ISSN (Print) - 0012-9976 | ISSN (Online) - 2349-8846

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No Way Back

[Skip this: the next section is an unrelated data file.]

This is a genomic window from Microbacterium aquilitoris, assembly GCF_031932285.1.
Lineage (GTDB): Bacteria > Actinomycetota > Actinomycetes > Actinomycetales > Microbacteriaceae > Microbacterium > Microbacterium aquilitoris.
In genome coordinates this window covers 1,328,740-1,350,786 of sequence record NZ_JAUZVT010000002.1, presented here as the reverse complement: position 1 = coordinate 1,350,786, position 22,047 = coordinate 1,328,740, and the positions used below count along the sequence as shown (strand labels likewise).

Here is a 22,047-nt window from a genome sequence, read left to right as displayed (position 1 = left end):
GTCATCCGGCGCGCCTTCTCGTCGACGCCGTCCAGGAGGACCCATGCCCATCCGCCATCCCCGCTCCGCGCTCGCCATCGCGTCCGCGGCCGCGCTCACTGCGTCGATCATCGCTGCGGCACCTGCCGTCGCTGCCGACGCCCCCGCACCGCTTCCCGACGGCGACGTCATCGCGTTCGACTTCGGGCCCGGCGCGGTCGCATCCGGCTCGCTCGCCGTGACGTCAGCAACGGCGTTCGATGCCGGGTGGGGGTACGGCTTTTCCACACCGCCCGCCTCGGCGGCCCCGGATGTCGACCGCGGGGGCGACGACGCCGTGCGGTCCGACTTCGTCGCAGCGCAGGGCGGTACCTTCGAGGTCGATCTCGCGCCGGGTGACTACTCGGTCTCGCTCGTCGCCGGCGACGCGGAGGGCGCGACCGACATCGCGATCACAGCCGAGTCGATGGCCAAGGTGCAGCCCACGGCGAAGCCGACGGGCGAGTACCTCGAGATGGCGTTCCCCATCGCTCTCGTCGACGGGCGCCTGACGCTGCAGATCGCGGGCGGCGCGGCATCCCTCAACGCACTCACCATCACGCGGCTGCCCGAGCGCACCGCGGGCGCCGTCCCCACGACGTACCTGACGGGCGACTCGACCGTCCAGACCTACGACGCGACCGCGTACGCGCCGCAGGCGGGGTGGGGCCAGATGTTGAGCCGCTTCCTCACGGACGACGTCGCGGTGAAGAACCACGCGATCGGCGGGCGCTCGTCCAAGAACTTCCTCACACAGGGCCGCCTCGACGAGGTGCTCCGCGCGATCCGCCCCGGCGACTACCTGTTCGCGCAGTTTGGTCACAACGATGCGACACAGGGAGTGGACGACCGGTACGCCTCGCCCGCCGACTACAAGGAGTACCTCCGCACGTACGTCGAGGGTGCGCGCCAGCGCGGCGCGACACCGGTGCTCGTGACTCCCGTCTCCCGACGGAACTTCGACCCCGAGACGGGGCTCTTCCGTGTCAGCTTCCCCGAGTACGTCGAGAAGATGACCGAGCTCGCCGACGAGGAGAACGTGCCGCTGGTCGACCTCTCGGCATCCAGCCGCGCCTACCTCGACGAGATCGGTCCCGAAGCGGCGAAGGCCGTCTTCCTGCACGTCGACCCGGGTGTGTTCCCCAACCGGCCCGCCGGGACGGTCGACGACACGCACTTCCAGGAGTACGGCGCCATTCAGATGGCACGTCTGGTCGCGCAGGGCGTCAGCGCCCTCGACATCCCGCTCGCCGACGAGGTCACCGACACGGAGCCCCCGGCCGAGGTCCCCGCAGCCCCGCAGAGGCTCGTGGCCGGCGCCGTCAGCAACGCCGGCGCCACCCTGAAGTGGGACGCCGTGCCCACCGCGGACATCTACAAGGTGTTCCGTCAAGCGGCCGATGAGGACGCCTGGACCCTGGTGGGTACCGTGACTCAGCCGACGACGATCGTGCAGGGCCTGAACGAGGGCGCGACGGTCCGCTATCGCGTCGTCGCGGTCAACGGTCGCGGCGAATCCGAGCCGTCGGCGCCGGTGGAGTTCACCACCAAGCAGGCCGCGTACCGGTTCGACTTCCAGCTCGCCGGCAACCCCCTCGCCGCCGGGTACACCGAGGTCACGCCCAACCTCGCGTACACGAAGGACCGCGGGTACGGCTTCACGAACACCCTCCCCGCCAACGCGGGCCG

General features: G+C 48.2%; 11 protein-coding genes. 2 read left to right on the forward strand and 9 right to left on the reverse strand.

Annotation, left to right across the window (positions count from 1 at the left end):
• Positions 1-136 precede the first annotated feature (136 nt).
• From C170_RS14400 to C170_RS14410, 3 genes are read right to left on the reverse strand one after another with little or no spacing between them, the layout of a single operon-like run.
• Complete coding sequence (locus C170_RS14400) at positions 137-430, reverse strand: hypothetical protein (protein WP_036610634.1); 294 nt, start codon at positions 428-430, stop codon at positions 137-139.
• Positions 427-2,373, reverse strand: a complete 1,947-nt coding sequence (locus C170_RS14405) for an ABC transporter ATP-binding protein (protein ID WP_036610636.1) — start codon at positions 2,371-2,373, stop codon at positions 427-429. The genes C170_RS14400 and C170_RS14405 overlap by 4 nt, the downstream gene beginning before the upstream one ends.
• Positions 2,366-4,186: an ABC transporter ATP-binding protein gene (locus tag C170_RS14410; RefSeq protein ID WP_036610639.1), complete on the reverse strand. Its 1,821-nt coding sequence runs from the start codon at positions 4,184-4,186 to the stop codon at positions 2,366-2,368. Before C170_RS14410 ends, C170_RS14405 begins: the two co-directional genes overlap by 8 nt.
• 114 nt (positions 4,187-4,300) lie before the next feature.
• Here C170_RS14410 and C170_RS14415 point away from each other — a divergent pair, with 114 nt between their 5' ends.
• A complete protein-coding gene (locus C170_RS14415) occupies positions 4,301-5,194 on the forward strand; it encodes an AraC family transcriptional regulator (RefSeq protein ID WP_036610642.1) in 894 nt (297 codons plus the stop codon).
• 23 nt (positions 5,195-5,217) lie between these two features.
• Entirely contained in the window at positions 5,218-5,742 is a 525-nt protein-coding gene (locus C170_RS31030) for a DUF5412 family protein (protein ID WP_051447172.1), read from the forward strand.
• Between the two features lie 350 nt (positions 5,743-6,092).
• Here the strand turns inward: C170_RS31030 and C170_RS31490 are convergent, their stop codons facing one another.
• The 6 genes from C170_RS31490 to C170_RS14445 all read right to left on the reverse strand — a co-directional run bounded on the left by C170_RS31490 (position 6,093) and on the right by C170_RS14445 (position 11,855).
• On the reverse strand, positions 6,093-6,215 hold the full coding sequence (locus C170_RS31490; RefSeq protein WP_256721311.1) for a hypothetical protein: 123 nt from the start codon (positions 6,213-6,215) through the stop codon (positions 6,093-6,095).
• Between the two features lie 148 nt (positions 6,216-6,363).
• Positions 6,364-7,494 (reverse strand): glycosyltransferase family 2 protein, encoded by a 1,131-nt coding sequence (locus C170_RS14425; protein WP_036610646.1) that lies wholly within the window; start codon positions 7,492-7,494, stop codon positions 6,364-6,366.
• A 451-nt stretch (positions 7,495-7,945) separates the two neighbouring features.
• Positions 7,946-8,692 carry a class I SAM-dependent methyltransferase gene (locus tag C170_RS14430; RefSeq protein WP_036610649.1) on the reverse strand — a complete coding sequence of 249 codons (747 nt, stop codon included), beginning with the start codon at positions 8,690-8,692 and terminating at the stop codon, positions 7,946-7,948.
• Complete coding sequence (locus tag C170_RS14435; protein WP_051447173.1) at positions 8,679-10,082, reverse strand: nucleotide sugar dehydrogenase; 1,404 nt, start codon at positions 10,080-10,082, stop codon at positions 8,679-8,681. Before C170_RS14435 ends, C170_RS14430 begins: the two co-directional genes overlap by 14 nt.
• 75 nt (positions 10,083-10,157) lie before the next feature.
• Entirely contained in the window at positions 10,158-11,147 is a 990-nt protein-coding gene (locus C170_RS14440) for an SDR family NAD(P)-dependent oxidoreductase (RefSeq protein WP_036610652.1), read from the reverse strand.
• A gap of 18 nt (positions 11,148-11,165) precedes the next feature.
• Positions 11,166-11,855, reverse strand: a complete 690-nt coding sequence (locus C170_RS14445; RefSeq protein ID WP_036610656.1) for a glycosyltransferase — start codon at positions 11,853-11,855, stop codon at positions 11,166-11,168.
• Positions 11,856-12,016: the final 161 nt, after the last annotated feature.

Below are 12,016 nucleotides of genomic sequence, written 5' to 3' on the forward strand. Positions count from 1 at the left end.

THE disintegration of the Congress as a party has not merely been inevitable, but in some ways is already an accomplished fact. True, the Congress still retains the appearance of a functioning party, with a chain of command stretching from the President to a whole range of official bodies and office-bearers at the Centre and in the states. But nothing illustrates the near-collapse of this structure than the fact that the party has been for years unable to hold its organisational elections; and even the AICC, which normally is expected to meet twice every year, has not been able to meet since December 1980. Its meeting scheduled for April 24 has, like so many earlier scheduled meetings, been put off, as one of the general secretaries sought to explain, in view of the coming elections though the meeting had been summoned precisely to discuss the impending elections. Considering that each of the Congress(I) units in the states where elections are scheduled has a multiplicity of complete lists of potential candidates, any summoning of the formal body would have created serious problems. Anyway, the rationalisation goes, since by definition and formal nomenclature Indira Gandhi is the supreme leader, there is really no need to even have such intermediary bodies, let atone have them inert regularly, haw proper elections and so on, Such being the case, it is inevitable that the fortunes of the party as much as its programmes and general orienta- tion should be so intimately connected with the party president's personality and personal predicaments and fortunes. If too much attention is being paid to the domestic problems of Indira Gandhi in recent weeks, it is merely a reflection of the times; also, Indira Candhi has herself always pressed an almost mystic identification of her person and of her 'family' with the Congress party as well as the country and has been relentlessly trying to reshape the party entirely in her own image.

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